General Guidelines

Fire Detection: General Guidelines For Determining The Location And Spacing Of Detectors

In fire detection, the number and arrangement of detectors is a function of the type of detector, the geometry of the place to be protected, and the environment that prevails in the supervised room.

The choice of detector is made based on two basic premises:

Some fire protection regulations specify a separation distance between detector centers under ideal installation conditions of 9 m, considering smooth and unobstructed ceilings between the protected area and the detectors. Taking into account that most of the rooms are rectangular or square, placing a detector in the center of a room, it would be ideal for covering a diameter of 13m.

Since problems such as multi-level ceilings, exposed ceiling joists, storage spaces, and partitions that obstruct the passage of smoke to the detectors, air stratification, or sloping ceilings must be addressed in practice, the separation between detectors varies from according to each case.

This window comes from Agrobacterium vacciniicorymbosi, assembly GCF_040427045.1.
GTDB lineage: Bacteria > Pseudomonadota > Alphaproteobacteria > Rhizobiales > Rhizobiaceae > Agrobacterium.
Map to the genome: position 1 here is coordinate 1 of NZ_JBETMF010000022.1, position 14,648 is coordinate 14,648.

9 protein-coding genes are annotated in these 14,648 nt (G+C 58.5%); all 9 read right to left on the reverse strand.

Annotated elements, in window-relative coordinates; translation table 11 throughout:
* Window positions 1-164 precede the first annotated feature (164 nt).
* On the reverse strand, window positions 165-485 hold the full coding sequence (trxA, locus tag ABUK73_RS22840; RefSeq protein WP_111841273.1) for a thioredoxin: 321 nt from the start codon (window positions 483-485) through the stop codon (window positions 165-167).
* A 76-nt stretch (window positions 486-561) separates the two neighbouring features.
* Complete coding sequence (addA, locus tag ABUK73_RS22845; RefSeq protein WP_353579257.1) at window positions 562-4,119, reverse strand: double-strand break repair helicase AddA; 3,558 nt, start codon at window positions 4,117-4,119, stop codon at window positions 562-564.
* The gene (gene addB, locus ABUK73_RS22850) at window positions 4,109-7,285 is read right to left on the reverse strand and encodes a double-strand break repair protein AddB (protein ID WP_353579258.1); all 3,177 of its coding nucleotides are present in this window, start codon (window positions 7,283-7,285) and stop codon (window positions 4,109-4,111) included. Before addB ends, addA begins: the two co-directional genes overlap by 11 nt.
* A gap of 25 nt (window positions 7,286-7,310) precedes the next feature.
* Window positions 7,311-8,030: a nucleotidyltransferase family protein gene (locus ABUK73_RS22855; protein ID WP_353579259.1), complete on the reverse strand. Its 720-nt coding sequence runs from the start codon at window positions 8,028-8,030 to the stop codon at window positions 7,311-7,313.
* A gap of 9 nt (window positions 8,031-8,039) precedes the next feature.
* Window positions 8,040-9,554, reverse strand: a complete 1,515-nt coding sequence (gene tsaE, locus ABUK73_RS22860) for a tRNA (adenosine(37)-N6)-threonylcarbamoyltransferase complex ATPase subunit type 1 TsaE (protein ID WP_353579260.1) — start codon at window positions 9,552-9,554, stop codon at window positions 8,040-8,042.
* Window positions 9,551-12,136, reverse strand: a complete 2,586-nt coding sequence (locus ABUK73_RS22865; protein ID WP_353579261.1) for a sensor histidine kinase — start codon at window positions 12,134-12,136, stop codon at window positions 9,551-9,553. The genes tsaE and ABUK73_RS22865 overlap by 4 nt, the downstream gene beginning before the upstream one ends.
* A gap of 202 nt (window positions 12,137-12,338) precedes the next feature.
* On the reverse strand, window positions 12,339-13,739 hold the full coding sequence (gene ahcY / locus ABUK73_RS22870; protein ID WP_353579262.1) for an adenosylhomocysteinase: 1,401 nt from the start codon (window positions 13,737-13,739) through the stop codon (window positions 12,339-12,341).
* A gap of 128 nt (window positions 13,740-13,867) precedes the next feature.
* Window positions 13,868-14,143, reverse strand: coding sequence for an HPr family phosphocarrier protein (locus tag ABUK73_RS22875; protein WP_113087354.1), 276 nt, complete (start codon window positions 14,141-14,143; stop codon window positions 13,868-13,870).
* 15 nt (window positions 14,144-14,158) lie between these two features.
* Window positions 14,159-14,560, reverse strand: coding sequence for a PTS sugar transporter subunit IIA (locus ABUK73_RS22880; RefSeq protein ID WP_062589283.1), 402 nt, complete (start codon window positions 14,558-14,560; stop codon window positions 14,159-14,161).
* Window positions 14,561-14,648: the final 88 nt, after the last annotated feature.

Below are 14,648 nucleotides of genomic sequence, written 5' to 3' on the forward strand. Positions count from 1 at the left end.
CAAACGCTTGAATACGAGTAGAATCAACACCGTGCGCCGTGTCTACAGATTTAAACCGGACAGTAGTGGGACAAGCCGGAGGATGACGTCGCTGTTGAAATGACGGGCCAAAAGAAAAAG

It must also be considered that for the detector to be 100% effective, the maximum ceiling height must be 3 meters. At a higher height, such as 6 m, the effectiveness is reduced to 64%, so the distance between detectors must be shorter.

In sloped or gabled ceilings, the separation of detectors in the horizontal plane, taking as a reference the vertical plumb line of the top of the roof, must be 1 m from the said vertical line. These must not be less than 0.5 m. Furthermore, the horizontal and vertical distance between the detectors and the stored merchandise must not be less than 0.5 m.

Duct detectors and air conditioning systems are specially designed for this use, differ from those exposed so far, and must meet the standards to work with a certain airspeed within the space for which they are intended.

The manual fire alarms shall be grouped in such a way that the place of origin of the warning can be quickly and unequivocally determined. They will be mounted in a conspicuous manner along escape routes such as exits, corridors, stairs, and sectors especially exposed to dangers. They must keep a distance of not more than 40 m from each other.

The different aspects that must be taken into account for the correct implementation of a fire detection system have been briefly analyzed. But it is considered that the definitive project must take into account all the particularities of the place to be protected and of having been studied in all its details.